Combat Training Academy project now underway

Published 5:43 pm Friday, August 5, 2016

It began with a simple Facebook question posed by area baseball coach Justin Kimbro in the middle of July.

“Who would support an indoor batting/training facility in Greenville?” he asked.

As it turns out, he received even more feedback than he bargained for.

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“It was actually more overwhelming than I thought it’d be.  What’s happened is a facility has become available at a place that I’ve been looking at for a while,” Kimbro said.

“And this whole time through the All-Stars and travel ball, I’m just a guy who loves being around the kids and the sport in general—softball, baseball and everything about it.  So for me, I’m not exactly sure how far I can take it, but I said I would at least try.”

The reality is that we have too many kids going to Millbrook and Wetumpka to go to these places whenever we can have one right here in the Camellia City.  All we need is somebody to just take charge and say ‘we’re going to do it.’

Kimbro, as well as fellow baseball coach Andy Beck, have answered the challenge with Combat Training Academy, currently located downtown behind the U-Haul facility where the old feed store used to be.

Once the cleanup process is complete, Kimbro and Beck will work on getting sanctioned and licensed as well as completing the installation of six batting cages—three for baseball and three for softball.

Furthermore, the Combat Training Academy aims to attract the attention of aspiring athletes whose interests lie outside the realm of baseball or softball.

“If you come in there and you’re not interested in baseball or softball, but you just want to be active, we’re planning on turfing this thing up to where we can engage kids in being physically fit, and get them off tablets and PlayStations,” Kimbro said. “We just have to band together and do it.”

In addition, the facility would provide a place for pitchers to constantly work on throwing during the offseason, provide a means of videotaping sessions and possibly serve as a draw for college scouts to come and see specific talent in Butler County.

“I have a hard time believing that Greenville hasn’t been able to put out just as much talent as your Troys or your Bay Minettes or your Montgomeries,” Kimbro said. We have just as much talent, but we just have to give them the tools to be successful.”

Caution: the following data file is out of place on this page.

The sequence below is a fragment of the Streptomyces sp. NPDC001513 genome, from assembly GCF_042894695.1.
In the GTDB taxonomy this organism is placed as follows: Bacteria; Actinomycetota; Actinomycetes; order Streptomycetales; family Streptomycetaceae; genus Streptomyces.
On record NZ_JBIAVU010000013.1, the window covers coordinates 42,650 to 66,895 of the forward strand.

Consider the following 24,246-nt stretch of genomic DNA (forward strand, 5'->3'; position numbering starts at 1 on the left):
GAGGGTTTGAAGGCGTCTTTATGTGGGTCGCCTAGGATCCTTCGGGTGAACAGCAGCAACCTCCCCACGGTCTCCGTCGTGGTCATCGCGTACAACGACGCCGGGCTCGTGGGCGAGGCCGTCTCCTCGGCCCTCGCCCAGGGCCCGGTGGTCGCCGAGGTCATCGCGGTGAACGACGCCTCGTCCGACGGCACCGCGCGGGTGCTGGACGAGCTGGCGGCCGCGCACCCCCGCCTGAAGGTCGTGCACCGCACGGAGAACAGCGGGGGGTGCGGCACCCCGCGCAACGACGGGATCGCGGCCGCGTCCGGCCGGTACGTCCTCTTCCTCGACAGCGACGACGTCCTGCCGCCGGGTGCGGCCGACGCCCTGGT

Kimbro and Beck’s ultimate goal is to return to the glory days of Greenville being represented with eight to 10 Dixie Youth or Dixie Minor baseball teams.

“I want the interest level to be at an all-time high because the kids are having fun,” Kimbro said. “And it starts at tee-ball.  If they’re having fun with it, they’ll keep on pursuing it.  What I’m trying to do is give the community something that will spark interest where the kids can have fun in a weather-controlled environment where coaches can bring their teams in, see what kids are doing and they don’t have to play in the mud after it’s just rained.”

Despite the ambitious plans Kimbro and Beck have for the location, construction could be completed very soon.

“If we can get the ordinances that we need and the things that will have to be in place in order for us to be successful, I’m looking at being up and running by no later than mid-September.  And it’s because people believe in this.  People are donating whatever they can in order for this thing to be successful.  I’ve had parents say ‘listen, we’ll do whatever is needed.’ And it’s refreshing as a coach to see that the parents want it just as bad as the kids, and it gives us confidence to move forward with this decision.  It’s a big decision for our families and our town, and I don’t want to let anybody down.  I don’t want to get hopes up and then not have the right things in place to be successful.  Combat Training Academy will not be denied.  Whatever the town and people want, we will make sure it happens.”

Those interested in contributing to the project are asked to visit the Combat Training Academy Facebook page for regular updates.